Skip to main content
ARS Home » Midwest Area » Peoria, Illinois » National Center for Agricultural Utilization Research » Mycotoxin Prevention and Applied Microbiology Research » Research » Publications at this Location » Publication #327770

Title: Climate change and corn susceptibility to mycotoxins

item Vaughan, Martha

Submitted to: Meeting Abstract
Publication Type: Abstract Only
Publication Acceptance Date: 6/8/2016
Publication Date: 6/8/2016
Citation: Vaughan, M.M. 2016. Climate change and corn susceptibility to mycotoxins [abstract].

Interpretive Summary:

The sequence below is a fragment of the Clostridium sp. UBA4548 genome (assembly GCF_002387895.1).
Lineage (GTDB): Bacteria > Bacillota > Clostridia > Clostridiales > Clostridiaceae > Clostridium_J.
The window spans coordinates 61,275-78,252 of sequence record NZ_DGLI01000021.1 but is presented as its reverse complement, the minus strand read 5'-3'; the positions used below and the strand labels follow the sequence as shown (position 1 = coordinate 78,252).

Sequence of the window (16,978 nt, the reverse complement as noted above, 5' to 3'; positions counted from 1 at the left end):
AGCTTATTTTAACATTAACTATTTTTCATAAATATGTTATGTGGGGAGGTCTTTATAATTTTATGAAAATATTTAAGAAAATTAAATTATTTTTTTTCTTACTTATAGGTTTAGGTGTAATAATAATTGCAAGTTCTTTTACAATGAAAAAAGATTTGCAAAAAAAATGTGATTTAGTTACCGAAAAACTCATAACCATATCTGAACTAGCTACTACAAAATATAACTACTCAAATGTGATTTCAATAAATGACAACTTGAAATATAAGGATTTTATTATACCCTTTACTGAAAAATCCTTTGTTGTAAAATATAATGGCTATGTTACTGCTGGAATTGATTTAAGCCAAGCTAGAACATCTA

Technical Abstract: Maize is an essential part of the world’s grain supply, but climate change has the potential to increase maize susceptibility to mycotoxigenic fungal pathogens and reduce food security and safety. While rising atmospheric [CO2] is a driving force of climate change, our understanding of how elevated [CO2] will effect maize defenses against such pathogens remains limited. Here we report that growth at elevated [CO2] increased maize susceptibility to Fusarium verticillioides proliferation without impacting fumonisin mycotoxin levels. Since fumonisin production was not proportional to the increase in F. verticillioides biomass, the amount of fumonisin produced per unit pathogen was reduced at elevated [CO2]. In combination with drought, however, maize at elevated [CO2] was even more susceptible to F. verticillioides infection and also prone to higher levels of fumonisin contamination. The increase in fumonisin was due to greater pathogen biomass rather than an increase in host-derived stimulants suggesting that the addition of drought did not negate the compromising effects of elevated [CO2]. Following F. verticillioides stalk inoculation, the accumulation of sugars, free fatty acids, lipoxygenase (LOX) transcripts, phytohormones, and downstream phytoalexins were dampened in maize grown at elevated [CO2]. The attenuation of maize 13-LOXs and jasmonic acid production was correlated with reduced terpenoid phytoalexins and increased susceptibility. Furthermore, the attenuated induction of 9-LOXs, which can stimulate mycotoxin biosynthesis, was consistent with reduced fumonisin per unit fungal biomass at elevated [CO2]. Our findings suggest that elevated [CO2] will compromise maize LOX-dependent signaling which are known to regulate both maize chemical defenses and mycotoxin production of multiple fungal pathogens.